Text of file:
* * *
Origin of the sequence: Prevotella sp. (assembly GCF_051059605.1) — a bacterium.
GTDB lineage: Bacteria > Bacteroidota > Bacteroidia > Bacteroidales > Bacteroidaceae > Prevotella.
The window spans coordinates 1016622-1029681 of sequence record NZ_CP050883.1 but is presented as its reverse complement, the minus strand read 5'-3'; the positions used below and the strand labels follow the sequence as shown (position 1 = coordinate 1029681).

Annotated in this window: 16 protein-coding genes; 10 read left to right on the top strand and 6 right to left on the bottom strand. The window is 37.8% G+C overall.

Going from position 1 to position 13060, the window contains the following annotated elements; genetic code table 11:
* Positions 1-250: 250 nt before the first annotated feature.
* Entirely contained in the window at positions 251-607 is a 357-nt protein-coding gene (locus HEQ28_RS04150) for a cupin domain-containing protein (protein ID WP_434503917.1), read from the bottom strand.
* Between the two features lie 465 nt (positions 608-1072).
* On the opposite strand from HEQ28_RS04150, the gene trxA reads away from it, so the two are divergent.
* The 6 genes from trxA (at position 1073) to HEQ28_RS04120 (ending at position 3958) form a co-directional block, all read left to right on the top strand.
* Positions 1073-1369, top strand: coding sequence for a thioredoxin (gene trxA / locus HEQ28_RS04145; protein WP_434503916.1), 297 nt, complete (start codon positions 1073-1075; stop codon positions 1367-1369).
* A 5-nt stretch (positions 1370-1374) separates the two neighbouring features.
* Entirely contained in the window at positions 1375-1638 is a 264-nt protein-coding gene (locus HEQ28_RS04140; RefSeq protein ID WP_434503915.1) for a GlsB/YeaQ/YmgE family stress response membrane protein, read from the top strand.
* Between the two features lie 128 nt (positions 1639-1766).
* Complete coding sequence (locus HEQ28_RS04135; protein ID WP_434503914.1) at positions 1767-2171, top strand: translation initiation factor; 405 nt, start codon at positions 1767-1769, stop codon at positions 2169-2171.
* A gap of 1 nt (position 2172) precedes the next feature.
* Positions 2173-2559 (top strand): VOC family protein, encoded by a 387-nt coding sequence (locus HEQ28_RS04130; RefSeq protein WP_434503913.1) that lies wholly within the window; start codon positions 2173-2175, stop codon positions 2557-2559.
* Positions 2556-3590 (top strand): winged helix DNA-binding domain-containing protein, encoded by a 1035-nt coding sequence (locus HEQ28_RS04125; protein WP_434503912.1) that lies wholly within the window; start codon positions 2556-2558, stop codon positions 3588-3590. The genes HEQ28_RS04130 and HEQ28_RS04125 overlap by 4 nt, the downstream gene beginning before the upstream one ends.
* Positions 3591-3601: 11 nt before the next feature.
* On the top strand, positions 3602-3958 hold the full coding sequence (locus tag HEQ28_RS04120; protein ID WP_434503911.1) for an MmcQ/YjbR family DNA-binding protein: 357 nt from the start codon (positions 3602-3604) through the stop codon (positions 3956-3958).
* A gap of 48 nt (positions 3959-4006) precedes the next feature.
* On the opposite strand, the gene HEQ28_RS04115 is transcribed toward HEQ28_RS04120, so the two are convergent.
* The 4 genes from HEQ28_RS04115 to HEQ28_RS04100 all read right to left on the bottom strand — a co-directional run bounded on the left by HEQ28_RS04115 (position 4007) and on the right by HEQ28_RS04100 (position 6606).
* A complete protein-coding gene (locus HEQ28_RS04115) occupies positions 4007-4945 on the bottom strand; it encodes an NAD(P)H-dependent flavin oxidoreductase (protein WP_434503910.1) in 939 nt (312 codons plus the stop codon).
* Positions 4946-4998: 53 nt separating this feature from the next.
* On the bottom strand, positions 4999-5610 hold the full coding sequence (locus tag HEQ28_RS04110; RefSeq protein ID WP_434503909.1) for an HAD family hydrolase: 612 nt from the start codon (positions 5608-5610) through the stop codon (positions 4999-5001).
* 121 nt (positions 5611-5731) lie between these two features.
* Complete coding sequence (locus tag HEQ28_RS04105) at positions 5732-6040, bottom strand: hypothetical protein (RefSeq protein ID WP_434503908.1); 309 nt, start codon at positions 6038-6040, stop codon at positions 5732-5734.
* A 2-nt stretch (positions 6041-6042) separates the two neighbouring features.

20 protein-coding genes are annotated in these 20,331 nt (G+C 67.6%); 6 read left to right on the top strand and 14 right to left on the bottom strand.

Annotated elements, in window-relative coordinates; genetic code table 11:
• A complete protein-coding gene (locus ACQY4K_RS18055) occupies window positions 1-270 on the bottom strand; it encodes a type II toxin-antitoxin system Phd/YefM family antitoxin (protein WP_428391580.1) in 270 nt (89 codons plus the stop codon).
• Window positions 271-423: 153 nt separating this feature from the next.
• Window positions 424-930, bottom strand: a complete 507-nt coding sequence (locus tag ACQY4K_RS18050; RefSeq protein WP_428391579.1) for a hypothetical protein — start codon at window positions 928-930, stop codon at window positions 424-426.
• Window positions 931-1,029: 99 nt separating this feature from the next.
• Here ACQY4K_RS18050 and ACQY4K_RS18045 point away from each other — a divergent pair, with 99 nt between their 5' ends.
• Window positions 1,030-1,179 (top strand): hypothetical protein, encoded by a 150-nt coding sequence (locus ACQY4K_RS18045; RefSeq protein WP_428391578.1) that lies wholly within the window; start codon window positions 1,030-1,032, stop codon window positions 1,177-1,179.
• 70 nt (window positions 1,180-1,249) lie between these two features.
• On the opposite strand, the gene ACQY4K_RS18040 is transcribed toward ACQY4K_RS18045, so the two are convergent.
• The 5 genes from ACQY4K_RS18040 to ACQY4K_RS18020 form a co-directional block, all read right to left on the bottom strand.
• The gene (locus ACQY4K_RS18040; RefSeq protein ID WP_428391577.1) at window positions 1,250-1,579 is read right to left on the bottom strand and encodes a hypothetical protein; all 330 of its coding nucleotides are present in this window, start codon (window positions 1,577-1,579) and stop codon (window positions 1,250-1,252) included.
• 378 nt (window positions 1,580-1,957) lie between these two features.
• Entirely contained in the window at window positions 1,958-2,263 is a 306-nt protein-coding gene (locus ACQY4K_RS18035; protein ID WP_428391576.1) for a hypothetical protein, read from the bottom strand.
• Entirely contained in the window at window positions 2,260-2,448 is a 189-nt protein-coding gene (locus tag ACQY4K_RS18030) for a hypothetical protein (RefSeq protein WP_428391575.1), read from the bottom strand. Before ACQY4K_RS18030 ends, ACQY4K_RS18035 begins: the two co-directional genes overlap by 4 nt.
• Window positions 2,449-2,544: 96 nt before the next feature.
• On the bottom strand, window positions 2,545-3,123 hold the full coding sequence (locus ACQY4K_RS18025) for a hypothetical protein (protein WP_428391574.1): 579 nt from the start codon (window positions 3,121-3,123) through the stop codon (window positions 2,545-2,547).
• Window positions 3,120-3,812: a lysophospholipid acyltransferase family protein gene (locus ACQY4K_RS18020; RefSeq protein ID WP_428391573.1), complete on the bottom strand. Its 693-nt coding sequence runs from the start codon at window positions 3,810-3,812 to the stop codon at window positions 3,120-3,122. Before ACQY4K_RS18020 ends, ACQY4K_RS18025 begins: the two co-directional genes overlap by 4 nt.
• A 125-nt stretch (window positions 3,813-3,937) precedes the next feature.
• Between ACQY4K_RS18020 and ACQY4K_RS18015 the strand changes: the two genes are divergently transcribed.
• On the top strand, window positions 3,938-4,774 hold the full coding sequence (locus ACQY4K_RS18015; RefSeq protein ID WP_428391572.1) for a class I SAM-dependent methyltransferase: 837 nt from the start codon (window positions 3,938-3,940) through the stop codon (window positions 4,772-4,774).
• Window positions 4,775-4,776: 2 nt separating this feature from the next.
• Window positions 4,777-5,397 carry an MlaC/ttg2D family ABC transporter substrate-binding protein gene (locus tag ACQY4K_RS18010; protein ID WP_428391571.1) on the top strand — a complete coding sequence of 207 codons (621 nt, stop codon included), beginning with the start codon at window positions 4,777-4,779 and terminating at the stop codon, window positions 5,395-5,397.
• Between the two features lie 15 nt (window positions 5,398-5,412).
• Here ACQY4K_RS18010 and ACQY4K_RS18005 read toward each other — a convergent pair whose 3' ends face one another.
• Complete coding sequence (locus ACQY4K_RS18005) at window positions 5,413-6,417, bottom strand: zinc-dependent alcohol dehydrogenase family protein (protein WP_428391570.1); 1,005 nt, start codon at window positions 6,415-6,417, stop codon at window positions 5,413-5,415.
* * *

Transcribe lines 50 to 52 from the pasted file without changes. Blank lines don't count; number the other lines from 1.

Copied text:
• On the top strand, window positions 3,938-4,774 hold the full coding sequence (locus ACQY4K_RS18015; RefSeq protein ID WP_428391572.1) for a class I SAM-dependent methyltransferase: 837 nt from the start codon (window positions 3,938-3,940) through the stop codon (window positions 4,772-4,774).
• Window positions 4,775-4,776: 2 nt separating this feature from the next.
• Window positions 4,777-5,397 carry an MlaC/ttg2D family ABC transporter substrate-binding protein gene (locus tag ACQY4K_RS18010; protein ID WP_428391571.1) on the top strand — a complete coding sequence of 207 codons (621 nt, stop codon included), beginning with the start codon at window positions 4,777-4,779 and terminating at the stop codon, window positions 5,395-5,397.